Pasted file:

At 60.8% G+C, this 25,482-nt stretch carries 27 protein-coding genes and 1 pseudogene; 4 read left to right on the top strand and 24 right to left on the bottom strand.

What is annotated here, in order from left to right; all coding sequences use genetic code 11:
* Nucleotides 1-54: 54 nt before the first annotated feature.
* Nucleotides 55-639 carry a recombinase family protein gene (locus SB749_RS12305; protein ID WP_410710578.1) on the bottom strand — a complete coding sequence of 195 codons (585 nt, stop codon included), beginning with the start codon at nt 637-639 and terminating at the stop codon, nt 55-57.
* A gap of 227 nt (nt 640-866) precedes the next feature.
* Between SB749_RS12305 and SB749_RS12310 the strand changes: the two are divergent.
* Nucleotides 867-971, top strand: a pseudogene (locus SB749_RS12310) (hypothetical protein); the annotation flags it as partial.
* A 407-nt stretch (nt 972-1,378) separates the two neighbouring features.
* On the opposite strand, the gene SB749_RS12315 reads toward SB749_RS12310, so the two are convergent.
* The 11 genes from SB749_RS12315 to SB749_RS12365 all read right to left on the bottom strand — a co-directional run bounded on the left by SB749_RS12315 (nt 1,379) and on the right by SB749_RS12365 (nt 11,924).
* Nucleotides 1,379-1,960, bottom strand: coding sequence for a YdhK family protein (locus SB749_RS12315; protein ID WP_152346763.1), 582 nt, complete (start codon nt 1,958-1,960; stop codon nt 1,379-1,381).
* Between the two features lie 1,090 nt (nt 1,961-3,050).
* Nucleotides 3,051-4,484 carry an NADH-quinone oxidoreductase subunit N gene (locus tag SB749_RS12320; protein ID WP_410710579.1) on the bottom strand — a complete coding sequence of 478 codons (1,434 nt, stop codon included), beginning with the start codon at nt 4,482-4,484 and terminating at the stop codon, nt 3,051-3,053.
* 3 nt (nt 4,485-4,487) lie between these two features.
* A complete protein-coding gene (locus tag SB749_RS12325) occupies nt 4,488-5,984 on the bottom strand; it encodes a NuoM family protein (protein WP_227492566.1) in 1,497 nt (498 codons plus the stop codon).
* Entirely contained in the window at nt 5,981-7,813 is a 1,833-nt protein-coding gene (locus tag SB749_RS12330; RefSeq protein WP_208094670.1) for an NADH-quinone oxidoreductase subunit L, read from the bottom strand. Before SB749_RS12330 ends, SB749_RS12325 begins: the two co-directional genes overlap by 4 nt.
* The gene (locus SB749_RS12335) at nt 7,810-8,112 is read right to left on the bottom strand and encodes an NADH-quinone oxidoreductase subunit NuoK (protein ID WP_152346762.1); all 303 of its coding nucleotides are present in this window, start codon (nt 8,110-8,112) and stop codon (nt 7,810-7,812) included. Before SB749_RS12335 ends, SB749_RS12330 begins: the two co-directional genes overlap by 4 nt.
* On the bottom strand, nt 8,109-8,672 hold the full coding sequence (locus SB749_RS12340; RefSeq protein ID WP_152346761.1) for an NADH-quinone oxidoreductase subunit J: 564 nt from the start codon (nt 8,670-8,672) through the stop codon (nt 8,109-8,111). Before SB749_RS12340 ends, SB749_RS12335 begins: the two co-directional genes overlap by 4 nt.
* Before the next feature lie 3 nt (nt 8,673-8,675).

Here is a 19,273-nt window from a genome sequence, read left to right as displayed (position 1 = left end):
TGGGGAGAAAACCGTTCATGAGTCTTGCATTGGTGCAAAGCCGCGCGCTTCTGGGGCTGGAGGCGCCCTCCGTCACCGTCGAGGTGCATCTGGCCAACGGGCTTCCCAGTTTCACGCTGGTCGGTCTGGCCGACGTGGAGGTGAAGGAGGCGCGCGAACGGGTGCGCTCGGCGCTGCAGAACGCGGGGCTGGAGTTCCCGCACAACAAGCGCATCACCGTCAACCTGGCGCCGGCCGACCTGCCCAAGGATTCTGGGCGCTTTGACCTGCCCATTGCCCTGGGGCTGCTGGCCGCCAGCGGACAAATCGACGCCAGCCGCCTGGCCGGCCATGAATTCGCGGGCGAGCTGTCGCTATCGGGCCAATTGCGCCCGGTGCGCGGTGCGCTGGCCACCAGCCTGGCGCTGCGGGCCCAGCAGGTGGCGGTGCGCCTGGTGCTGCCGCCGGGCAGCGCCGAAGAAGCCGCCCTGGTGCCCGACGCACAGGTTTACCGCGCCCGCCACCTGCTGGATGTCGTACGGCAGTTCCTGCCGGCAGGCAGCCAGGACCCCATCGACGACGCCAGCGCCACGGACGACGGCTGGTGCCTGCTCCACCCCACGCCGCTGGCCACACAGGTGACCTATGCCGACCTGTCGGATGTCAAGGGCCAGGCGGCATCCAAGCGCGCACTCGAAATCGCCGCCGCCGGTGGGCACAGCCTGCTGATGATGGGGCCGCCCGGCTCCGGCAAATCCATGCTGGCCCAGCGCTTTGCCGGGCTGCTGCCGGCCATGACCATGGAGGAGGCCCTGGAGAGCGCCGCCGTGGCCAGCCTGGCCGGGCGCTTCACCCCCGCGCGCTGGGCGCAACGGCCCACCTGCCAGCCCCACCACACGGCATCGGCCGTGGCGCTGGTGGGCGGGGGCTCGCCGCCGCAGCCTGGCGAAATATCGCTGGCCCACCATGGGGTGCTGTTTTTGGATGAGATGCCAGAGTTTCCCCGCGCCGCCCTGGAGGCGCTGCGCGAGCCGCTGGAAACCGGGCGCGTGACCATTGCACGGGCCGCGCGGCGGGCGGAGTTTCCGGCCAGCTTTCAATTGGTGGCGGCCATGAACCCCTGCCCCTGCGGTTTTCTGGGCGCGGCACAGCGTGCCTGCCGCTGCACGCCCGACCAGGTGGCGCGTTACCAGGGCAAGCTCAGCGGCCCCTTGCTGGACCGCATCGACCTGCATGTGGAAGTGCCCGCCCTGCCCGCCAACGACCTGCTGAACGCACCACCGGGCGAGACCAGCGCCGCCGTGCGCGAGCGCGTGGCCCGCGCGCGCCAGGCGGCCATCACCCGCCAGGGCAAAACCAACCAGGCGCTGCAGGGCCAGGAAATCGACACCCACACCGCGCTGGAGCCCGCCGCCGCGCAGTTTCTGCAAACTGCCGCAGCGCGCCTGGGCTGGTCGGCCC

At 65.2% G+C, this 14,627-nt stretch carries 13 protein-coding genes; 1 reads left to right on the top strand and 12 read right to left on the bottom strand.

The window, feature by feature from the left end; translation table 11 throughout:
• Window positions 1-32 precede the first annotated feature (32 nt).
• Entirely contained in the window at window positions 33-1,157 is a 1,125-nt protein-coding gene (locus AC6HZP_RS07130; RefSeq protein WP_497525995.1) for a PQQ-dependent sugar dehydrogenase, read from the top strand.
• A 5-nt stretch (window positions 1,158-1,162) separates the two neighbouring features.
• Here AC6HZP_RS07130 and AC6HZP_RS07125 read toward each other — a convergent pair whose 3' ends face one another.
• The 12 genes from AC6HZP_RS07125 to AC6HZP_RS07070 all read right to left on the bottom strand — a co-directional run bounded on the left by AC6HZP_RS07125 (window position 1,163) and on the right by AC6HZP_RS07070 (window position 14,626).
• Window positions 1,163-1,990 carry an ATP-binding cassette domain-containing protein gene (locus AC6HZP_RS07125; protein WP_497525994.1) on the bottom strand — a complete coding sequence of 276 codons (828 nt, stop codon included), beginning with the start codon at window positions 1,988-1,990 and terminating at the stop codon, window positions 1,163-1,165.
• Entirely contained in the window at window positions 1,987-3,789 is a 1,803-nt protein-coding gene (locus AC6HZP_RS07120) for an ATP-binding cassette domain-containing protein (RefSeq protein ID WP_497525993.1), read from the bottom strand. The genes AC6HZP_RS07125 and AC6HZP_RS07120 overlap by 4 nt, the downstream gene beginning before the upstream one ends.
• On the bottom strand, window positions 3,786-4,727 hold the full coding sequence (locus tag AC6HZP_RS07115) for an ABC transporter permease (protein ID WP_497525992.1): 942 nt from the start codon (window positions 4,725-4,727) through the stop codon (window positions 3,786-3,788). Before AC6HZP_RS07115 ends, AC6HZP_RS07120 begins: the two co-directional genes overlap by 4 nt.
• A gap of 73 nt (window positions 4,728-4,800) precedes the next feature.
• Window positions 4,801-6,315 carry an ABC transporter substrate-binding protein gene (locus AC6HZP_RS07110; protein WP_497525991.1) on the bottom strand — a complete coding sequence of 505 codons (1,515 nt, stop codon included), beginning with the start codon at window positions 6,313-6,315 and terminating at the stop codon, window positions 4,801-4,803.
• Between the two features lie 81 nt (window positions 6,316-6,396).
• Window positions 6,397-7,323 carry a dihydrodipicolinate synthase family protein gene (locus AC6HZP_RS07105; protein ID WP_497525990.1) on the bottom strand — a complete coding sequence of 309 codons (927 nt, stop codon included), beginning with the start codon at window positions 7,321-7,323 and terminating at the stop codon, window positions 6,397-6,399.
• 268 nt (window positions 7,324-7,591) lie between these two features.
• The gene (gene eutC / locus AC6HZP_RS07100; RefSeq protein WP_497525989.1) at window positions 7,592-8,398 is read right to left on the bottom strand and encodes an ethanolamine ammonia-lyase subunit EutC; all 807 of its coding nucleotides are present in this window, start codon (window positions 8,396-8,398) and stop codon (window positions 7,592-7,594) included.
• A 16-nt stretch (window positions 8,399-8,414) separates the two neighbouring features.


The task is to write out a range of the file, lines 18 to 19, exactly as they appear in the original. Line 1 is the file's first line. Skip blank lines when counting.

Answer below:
* On the bottom strand, nt 8,109-8,672 hold the full coding sequence (locus SB749_RS12340; RefSeq protein ID WP_152346761.1) for an NADH-quinone oxidoreductase subunit J: 564 nt from the start codon (nt 8,670-8,672) through the stop codon (nt 8,109-8,111). Before SB749_RS12340 ends, SB749_RS12335 begins: the two co-directional genes overlap by 4 nt.
* Before the next feature lie 3 nt (nt 8,673-8,675).